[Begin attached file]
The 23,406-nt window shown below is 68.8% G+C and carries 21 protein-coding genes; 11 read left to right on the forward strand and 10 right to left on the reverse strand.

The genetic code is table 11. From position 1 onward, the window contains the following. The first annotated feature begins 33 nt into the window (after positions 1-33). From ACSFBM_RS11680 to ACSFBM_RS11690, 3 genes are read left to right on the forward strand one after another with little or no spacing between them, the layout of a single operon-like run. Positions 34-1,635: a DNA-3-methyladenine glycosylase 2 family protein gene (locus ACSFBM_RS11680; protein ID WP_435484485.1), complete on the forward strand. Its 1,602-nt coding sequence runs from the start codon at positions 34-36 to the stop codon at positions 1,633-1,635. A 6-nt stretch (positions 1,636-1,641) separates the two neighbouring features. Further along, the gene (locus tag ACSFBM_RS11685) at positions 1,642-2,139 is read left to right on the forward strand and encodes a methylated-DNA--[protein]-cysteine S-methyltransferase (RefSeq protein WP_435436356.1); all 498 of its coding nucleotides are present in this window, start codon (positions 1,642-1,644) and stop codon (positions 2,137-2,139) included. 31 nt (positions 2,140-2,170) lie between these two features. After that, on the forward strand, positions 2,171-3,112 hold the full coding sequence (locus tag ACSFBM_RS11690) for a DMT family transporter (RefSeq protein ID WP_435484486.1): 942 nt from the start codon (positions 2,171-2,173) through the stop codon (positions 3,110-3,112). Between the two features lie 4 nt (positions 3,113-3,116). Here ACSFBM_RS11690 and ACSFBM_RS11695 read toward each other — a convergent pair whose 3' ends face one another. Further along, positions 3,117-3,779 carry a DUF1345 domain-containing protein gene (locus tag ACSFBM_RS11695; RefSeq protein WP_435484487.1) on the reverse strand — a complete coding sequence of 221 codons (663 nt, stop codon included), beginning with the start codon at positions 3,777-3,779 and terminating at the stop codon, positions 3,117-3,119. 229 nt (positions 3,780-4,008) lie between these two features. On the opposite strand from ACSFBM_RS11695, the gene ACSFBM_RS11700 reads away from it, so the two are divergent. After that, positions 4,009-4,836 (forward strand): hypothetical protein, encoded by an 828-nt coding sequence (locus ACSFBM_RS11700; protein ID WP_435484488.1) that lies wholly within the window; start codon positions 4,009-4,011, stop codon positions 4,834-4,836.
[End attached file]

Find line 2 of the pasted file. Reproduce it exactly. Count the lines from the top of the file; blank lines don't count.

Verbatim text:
The genetic code is table 11. From position 1 onward, the window contains the following. The first annotated feature begins 33 nt into the window (after positions 1-33). From ACSFBM_RS11680 to ACSFBM_RS11690, 3 genes are read left to right on the forward strand one after another with little or no spacing between them, the layout of a single operon-like run. Positions 34-1,635: a DNA-3-methyladenine glycosylase 2 family protein gene (locus ACSFBM_RS11680; protein ID WP_435484485.1), complete on the forward strand. Its 1,602-nt coding sequence runs from the start codon at positions 34-36 to the stop codon at positions 1,633-1,635. A 6-nt stretch (positions 1,636-1,641) separates the two neighbouring features. Further along, the gene (locus tag ACSFBM_RS11685) at positions 1,642-2,139 is read left to right on the forward strand and encodes a methylated-DNA--[protein]-cysteine S-methyltransferase (RefSeq protein WP_435436356.1); all 498 of its coding nucleotides are present in this window, start codon (positions 1,642-1,644) and stop codon (positions 2,137-2,139) included. 31 nt (positions 2,140-2,170) lie between these two features. After that, on the forward strand, positions 2,171-3,112 hold the full coding sequence (locus tag ACSFBM_RS11690) for a DMT family transporter (RefSeq protein ID WP_435484486.1): 942 nt from the start codon (positions 2,171-2,173) through the stop codon (positions 3,110-3,112). Between the two features lie 4 nt (positions 3,113-3,116). Here ACSFBM_RS11690 and ACSFBM_RS11695 read toward each other — a convergent pair whose 3' ends face one another. Further along, positions 3,117-3,779 carry a DUF1345 domain-containing protein gene (locus tag ACSFBM_RS11695; RefSeq protein WP_435484487.1) on the reverse strand — a complete coding sequence of 221 codons (663 nt, stop codon included), beginning with the start codon at positions 3,777-3,779 and terminating at the stop codon, positions 3,117-3,119. 229 nt (positions 3,780-4,008) lie between these two features. On the opposite strand from ACSFBM_RS11695, the gene ACSFBM_RS11700 reads away from it, so the two are divergent. After that, positions 4,009-4,836 (forward strand): hypothetical protein, encoded by an 828-nt coding sequence (locus ACSFBM_RS11700; protein ID WP_435484488.1) that lies wholly within the window; start codon positions 4,009-4,011, stop codon positions 4,834-4,836.